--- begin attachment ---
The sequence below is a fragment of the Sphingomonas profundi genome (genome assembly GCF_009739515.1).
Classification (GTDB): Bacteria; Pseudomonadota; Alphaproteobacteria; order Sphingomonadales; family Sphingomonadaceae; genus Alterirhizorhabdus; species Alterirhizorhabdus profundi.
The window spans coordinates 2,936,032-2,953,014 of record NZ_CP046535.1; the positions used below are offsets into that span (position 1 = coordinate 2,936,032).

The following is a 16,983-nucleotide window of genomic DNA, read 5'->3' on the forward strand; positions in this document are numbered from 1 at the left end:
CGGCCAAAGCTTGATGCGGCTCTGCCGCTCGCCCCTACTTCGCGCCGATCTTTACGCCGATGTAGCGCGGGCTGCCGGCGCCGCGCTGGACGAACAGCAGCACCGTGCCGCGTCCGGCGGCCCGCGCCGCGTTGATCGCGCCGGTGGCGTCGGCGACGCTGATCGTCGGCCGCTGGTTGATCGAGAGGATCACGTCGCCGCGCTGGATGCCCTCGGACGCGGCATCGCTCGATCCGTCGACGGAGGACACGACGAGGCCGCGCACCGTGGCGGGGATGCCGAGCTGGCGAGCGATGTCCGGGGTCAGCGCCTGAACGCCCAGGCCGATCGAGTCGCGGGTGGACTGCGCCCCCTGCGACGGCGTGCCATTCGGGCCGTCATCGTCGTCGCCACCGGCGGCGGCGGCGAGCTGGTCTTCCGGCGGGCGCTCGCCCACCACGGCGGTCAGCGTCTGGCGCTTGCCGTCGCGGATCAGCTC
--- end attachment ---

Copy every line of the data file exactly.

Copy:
The sequence below is a fragment of the Sphingomonas profundi genome (genome assembly GCF_009739515.1).
Classification (GTDB): Bacteria; Pseudomonadota; Alphaproteobacteria; order Sphingomonadales; family Sphingomonadaceae; genus Alterirhizorhabdus; species Alterirhizorhabdus profundi.
The window spans coordinates 2,936,032-2,953,014 of record NZ_CP046535.1; the positions used below are offsets into that span (position 1 = coordinate 2,936,032).

The following is a 16,983-nucleotide window of genomic DNA, read 5'->3' on the forward strand; positions in this document are numbered from 1 at the left end:
CGGCCAAAGCTTGATGCGGCTCTGCCGCTCGCCCCTACTTCGCGCCGATCTTTACGCCGATGTAGCGCGGGCTGCCGGCGCCGCGCTGGACGAACAGCAGCACCGTGCCGCGTCCGGCGGCCCGCGCCGCGTTGATCGCGCCGGTGGCGTCGGCGACGCTGATCGTCGGCCGCTGGTTGATCGAGAGGATCACGTCGCCGCGCTGGATGCCCTCGGACGCGGCATCGCTCGATCCGTCGACGGAGGACACGACGAGGCCGCGCACCGTGGCGGGGATGCCGAGCTGGCGAGCGATGTCCGGGGTCAGCGCCTGAACGCCCAGGCCGATCGAGTCGCGGGTGGACTGCGCCCCCTGCGACGGCGTGCCATTCGGGCCGTCATCGTCGTCGCCACCGGCGGCGGCGGCGAGCTGGTCTTCCGGCGGGCGCTCGCCCACCACGGCGGTCAGCGTCTGGCGCTTGCCGTCGCGGATCAGCTC